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1945: President McKay raises the bar.
“In making your selection, however, please choose only young men and young women, who are worthy to represent the Church. The missionary field is not a reform school. True, it does bring about a reformation in those who need reforming. Missionary experience develops character, and brings the sincere laborer into spiritual contact with his Father in heaven, but no young man and no young woman should be sent out to be reformed. Stake and ward organizations of the Church are established for that purpose. We have been rather embarrassed even within the last few months, because of the insistence on the part of parents or, as in one case, of a bishop, that a young girl should go on a mission when she did not want to go; and, in another case, a young man who was unworthy.”1
1951: President McKay discourages Mothers with minor children from going on missions; reminds bishops that the mission age for women is 23, not 21.
“One relates to the interviewing of prospective missionaries by bishops. Will you please be more careful about recommending men about whose health may be a question. Missionary work is strenuous when it is done properly, and we do not like missionaries to go out and not do it properly. If there is any question about their health, please sit down and have a talk with them and tell them that their services here in the home missions will be just as acceptable to the Lord as their labors out in a foreign mission. The Lord would like them to live and serve. Do not put them under an environment that will probably aggravate some physical weakness. It is surprising how eagerly the young women and some married women seek calls to go on missions. We commend them for it, but the responsibility of proclaiming the gospel of Jesus Christ rests upon the priesthood of the Church. It is quite possible now, in view of the present emergency, that we shall have to return to the standard age for young women, which is twenty-three. The last few months we have been calling young women twenty-one years of age when they have special qualifications. Bishops and presidents of stakes will please bear in mind that from now on they should not recommend young women under the age of twenty-three. That is merely returning to the standard already approved by the brethren. Now, that does not mean that the young girls who have already received calls or whom you have already interviewed who are only twenty-one may not have their recommendations completed. In this connection, we advise that mothers who have dependent children, that means children who are in their teens or under or unmarried, should not be called on missions even though the grandparents are willing to take care of the children. No nobler work in this world can be performed by any mother than to rear and love the children with whom God has blessed her. That is her duty, and that is far greater than going out into the world to proclaim the gospel, because somebody else can do that who does not bear the responsibility of rearing and loving the children who call her mother.”2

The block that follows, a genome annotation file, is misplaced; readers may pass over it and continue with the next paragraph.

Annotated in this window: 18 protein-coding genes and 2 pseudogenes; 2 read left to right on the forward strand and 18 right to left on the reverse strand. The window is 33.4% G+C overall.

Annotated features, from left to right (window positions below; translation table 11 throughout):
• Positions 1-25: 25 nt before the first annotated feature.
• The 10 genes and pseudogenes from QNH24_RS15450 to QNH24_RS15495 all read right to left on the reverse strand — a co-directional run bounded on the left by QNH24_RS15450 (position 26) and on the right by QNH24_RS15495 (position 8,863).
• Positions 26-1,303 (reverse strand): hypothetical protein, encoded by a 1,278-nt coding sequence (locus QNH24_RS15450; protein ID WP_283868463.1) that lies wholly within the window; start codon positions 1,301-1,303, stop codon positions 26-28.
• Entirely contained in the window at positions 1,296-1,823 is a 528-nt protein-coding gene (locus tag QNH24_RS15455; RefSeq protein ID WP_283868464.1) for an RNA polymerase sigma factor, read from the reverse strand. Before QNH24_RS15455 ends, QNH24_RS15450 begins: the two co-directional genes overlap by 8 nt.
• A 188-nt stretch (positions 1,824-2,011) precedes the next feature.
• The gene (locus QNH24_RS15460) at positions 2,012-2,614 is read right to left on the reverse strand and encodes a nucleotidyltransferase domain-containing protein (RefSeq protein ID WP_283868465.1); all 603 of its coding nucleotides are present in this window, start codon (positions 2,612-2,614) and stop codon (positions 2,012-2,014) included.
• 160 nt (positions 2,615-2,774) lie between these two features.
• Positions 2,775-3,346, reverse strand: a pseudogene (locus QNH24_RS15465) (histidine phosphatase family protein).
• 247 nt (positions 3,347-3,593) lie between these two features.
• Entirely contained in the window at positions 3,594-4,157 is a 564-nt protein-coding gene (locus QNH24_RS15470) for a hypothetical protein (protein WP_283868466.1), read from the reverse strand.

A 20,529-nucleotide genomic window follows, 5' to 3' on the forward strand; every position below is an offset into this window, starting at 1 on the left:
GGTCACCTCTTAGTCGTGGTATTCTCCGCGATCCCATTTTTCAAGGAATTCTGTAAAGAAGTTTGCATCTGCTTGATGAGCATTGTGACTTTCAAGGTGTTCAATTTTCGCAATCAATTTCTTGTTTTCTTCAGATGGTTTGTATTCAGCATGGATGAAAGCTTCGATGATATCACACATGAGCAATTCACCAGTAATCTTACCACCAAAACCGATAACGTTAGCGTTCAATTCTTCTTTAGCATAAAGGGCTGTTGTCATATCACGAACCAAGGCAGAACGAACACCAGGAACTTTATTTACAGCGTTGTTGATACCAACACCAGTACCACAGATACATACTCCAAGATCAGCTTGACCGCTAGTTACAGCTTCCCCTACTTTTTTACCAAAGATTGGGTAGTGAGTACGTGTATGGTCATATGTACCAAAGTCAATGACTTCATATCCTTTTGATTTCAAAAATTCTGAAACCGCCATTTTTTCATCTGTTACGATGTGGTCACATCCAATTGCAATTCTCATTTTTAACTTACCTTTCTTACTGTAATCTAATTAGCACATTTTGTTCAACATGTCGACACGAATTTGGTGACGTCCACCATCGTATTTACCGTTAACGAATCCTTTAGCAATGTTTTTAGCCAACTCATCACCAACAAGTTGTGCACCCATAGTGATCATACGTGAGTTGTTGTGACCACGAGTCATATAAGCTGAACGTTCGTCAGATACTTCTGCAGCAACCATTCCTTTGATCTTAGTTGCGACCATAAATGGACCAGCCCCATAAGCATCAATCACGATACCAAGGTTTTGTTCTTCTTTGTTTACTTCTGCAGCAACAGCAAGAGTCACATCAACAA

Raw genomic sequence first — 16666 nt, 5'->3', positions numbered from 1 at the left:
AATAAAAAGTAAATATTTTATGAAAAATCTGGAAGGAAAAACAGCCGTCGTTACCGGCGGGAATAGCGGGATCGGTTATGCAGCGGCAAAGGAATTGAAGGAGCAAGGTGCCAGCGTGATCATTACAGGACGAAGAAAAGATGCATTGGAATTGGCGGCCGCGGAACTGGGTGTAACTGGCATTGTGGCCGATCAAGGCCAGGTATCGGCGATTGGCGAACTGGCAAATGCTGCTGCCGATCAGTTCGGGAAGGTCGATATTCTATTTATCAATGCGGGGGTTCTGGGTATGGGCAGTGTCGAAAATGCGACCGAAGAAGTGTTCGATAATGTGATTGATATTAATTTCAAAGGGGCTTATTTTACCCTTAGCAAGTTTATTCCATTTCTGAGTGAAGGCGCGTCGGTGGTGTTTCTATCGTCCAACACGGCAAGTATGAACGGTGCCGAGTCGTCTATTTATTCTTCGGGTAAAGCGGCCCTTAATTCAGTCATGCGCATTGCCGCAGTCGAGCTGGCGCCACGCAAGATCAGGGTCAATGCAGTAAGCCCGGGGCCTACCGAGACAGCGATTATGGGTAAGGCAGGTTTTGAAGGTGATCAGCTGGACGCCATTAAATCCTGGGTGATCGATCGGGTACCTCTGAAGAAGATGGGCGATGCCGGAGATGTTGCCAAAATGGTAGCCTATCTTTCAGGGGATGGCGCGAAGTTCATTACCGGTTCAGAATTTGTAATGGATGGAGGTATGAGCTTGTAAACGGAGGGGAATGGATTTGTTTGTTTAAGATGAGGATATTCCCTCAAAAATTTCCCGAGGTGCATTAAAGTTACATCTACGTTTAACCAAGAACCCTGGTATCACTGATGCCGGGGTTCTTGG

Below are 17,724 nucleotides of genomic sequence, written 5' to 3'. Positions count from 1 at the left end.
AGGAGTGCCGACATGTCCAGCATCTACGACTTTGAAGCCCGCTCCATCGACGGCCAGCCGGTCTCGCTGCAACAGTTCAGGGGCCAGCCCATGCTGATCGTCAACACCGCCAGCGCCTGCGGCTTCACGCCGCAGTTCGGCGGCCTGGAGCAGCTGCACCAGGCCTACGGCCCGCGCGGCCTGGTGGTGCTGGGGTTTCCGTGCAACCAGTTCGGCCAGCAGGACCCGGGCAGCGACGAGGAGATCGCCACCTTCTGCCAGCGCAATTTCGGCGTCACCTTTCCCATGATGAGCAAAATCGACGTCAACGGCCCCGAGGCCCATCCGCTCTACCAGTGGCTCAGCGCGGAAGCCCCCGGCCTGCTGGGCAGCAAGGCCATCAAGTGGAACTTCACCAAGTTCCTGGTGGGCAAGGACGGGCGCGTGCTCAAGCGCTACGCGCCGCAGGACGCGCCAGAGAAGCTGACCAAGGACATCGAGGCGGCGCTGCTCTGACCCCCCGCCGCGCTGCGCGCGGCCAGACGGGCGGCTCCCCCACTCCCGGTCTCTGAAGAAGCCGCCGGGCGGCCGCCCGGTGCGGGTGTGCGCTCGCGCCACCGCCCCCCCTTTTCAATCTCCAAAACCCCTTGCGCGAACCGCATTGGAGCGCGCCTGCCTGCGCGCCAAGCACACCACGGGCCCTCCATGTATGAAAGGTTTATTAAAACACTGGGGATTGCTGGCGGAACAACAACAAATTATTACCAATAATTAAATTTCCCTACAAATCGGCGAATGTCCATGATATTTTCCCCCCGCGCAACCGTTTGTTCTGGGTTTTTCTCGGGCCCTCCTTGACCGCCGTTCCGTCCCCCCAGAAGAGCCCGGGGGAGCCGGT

1959: President Hinckley begins using the word “referrals” in connection with missionary work.
(The word ‘referral’ of course wasn’t new, but this is the first time we could find ANYONE talking about referrals and missionary work in conference reports!)
“One of the most fruitful sources of contact for our missionaries lies in referrals sent to them. A member of the Church will suggest to an associate or a relative that he invite the missionaries to come to his home. President J. Leonard Love tells me that in the Northern California Mission their experience indicates that forty percent of the referrals given them join the Church. Think of it! Forty percent of the names sent to them result in convert baptisms! In the British Mission at one time it was discovered that sixty-eight percent of those who had come into the Church had made their first acquaintance with the doctrines through members of the Church.”3
1960: The word “referrals” catches on in general conference
“Into this great missionary movement of the Church have come prominently to the fore what we now call referrals. Some of our mission presidents love to call it ’sharing the gospel’…”4
1961: Using the modern telephone to follow up referrals
“Everything is being done to make the work of the missionaries more efficient and effective. The use of the telephone in tracting and to follow up referrals is a real effective, modern proselyting device.”5
1. David O. McKay, Conference Report, October 1945, pp. 111-114
2. David O. McKay, Conference Report, April 1951, pp. 80-83
3. Gordon B. Hinckley, Conference Report, April 1959, pp. 119-121
4. Henry D. Moyle, Conference Report October 1960, pp. 83-85
5. Franklin D. Richards, Conference Report, October 1961, pp. 117-120